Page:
Freshman phenom Josh Rosen struggled, but UCLA’s running game picked up the slack as the Bruins rallied back to beat BYU 24–23.
A crazy slate of night games in Week 3 finished with a bang, as No. 10 UCLA and No. 19 BYU went down to the wire before the Bruins pulled out a 24–23 win with a touchdown drive in the closing minutes of the fourth quarter. There were no late-game theatrics for Tanner Mangum and the Cougars this particular Saturday night, as BYU suffered its first defeat of the year.
Here are three thoughts on UCLA’s win:
1. UCLA beat BYU at its own game
Mangum, BYU's 22-year-old freshman quarterback, has become one of the darlings of the 2015 college football season thanks to his season-opening Hail Mary against Nebraska and another last-minute touchdown heave against Boise State last week. The Cougars' defense supported those efforts by not allowing any fourth-quarter points heading into the matchup with UCLA.
On Saturday night, the Bruins ensured that BYU wasn’t going to escape with a dramatic win for the third consecutive week. UCLA ended BYU's fourth-quarter shutout streak when freshman phenom Josh Rosen connected with Jordan Payton on a 19-yard touchdown pass to cut the Cougars’ lead to 20–17 with 12:16 remaining. Nate Starks gave the Bruins their first lead (and the lead for good) on a three-yard touchdown run with 3:21 left.
That set BYU up for another potential late-game comeback, as the Cougars got the ball with plenty of time left needing only a field goal to come away with a win. But UCLA’s defense held strong. BYU stalled at the UCLA 42-yard line, and star linebacker Myles Jack picked Mangum off on fourth down to clinch the victory. The Mangum magic was exhausted for one week at least, though the quarterback did make fewer mistakes and wild throws against the Bruins than he did against Boise State last Saturday.
2. Rosen struggled, but UCLA’s running game picked up the slack
UCLA's freshman looked very much like a freshman for the first time this season Saturday, especially in the first half. Playing in the biggest game to date in his young career and against the toughest defense he’s yet to face, Rosen struggled mightily out of the gate, throwing three interceptions and completing just five of 15 passes for 52 yards before halftime. The secondary is the weak point of the Cougars’ defense, but BYU expertly confused Rosen and forced him to make hurried throws—two of his interceptions came when he was scrambling to avoid pressure.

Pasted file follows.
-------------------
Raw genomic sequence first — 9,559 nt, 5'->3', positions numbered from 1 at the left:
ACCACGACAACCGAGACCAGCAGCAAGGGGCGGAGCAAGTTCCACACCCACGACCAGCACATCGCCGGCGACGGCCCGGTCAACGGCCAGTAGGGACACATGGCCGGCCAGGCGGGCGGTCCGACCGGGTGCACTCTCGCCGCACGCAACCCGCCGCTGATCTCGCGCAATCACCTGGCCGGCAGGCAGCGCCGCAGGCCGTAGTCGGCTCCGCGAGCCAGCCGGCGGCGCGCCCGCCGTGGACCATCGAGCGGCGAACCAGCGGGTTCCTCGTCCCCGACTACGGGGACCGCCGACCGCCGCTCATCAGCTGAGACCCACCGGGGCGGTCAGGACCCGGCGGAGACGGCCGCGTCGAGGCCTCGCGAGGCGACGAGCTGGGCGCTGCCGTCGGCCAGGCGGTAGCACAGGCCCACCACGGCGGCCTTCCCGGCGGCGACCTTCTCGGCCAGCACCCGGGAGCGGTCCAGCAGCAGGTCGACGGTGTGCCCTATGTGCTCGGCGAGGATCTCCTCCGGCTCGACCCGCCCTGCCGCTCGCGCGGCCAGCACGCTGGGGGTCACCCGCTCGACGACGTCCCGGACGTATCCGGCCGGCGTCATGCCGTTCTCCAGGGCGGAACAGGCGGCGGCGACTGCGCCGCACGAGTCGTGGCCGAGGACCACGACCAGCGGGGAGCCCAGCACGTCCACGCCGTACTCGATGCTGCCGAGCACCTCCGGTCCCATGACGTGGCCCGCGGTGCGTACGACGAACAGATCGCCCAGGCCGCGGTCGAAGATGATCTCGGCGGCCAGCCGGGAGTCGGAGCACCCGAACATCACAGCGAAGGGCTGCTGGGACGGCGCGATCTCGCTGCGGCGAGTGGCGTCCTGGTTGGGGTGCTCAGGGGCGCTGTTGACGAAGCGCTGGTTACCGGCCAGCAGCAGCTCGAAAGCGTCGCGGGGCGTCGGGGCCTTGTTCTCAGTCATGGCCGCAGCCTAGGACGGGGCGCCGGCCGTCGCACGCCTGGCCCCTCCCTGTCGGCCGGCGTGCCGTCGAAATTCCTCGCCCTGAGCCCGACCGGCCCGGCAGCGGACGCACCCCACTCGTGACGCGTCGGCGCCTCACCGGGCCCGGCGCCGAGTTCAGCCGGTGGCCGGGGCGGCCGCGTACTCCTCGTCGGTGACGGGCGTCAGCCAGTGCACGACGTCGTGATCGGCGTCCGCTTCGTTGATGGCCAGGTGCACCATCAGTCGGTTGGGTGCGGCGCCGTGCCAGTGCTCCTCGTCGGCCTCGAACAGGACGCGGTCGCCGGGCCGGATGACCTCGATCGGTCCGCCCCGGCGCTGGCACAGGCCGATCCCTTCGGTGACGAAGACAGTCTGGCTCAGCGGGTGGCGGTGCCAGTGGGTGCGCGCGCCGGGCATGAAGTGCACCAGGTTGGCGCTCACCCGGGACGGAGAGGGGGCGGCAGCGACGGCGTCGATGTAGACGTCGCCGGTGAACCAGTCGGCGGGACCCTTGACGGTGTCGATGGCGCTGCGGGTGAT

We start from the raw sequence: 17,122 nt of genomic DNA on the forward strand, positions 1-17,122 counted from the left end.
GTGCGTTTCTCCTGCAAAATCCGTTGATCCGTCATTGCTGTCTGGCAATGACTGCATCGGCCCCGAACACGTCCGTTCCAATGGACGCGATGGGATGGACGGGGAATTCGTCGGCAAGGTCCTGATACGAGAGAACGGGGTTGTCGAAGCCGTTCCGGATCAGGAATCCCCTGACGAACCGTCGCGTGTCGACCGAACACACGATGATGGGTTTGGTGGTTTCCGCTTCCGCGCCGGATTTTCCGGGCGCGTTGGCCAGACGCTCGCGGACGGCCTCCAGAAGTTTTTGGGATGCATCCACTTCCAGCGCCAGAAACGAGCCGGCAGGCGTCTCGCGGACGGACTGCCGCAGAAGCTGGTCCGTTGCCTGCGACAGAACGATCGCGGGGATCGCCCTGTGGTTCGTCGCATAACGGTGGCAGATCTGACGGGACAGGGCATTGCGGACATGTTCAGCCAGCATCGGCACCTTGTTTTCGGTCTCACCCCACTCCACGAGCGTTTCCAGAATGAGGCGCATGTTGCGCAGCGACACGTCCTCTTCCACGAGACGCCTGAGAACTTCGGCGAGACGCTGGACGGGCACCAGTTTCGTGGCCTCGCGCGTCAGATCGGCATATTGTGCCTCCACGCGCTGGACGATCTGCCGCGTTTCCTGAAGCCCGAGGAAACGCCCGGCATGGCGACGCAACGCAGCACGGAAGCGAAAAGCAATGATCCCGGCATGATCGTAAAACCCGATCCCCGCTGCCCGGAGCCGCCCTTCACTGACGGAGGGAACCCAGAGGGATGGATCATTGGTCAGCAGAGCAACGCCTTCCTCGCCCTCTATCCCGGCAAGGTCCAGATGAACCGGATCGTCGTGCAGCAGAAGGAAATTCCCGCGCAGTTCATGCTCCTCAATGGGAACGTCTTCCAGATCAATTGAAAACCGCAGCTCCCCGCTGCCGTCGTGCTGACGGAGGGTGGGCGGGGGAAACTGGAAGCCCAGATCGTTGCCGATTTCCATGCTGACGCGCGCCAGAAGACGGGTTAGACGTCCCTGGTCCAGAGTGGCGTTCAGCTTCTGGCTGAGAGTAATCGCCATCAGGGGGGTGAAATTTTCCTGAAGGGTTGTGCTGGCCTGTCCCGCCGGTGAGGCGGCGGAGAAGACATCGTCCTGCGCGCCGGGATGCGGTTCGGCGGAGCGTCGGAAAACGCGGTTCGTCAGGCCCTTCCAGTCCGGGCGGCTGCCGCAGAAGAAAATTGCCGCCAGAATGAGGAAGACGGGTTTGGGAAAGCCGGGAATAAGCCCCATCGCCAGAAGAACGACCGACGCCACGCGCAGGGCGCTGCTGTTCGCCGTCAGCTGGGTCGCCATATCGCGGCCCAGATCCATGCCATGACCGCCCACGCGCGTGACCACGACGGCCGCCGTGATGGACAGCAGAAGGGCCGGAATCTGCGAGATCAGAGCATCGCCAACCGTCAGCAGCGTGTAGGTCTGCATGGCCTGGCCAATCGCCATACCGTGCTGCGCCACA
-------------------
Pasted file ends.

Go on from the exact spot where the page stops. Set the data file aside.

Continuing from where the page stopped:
Luckily for the Bruins, the ground game came ready to make up for Rosen’s struggles. Boasting a stout front seven, BYU had allowed an average of 95 rushing yards through its first two games, but UCLA gashed the Cougars to the tune of 296 yards and two touchdowns on 38 carries, good for 7.8 yards per rush. While Rosen was having an unproductive first half, UCLA ran for 143 yards, including junior Paul Perkins’s 128 yards on 12 attempts. (Perkins finished with 219 yards on 26 carries with one touchdown, perhaps adding his name to the list of Heisman contenders.) Sophomore back Nate Starks keyed UCLA’s winning drive, ripping off consecutive runs of 31 and 22 yards to get the Bruins to the edge of the end zone and then finishing the drive himself with the winning score.
3. Despite a near loss, the Bruins' outlook remains sunny
It certainly wasn’t a pretty win for UCLA, and Rosen’s first-half play was discouraging, but the Bruins remain a strong Pac-12 and playoff contender.
BYU is a very solid team—it wouldn’t be a surprise at all to see the Cougars win out with their schedule easing up the rest of the way—and USC, Oregon, Stanford and Arizona State, the presumed other main contenders in the Pac-12, have all already fallen, with the Trojans dropping a conference game to the Cardinal on Saturday. The fact UCLA remains unblemished is the most important takeaway from its near loss Saturday.
While the Bruins can't afford Rosen to make a habit of playing like his first-half self Saturday, that’s unlikely to be the case. Head coach Jim Mora Jr. should be heartened by the way Rosen improved in the second half, and the freshman should only continue to get better, especially now that he’s seen tougher competition. Plus, UCLA has shown it has the supporting cast offensively to weather some freshman struggles. The Bruins remain a prime contender, if not the prime contender, in the Pac-12.
Meanwhile, BYU came this close to really throwing the season for a loop. An undefeated Cougars team with wins over Nebraska, Boise State, UCLA and Missouri (whom BYU plays later this season) would have produced a giant controversy come playoff selection time. With enough mayhem for other playoff contenders, that could possibly still happen if BYU wins out, but the potential for chaos is mitigated significantly with this loss on the Cougars' résumé.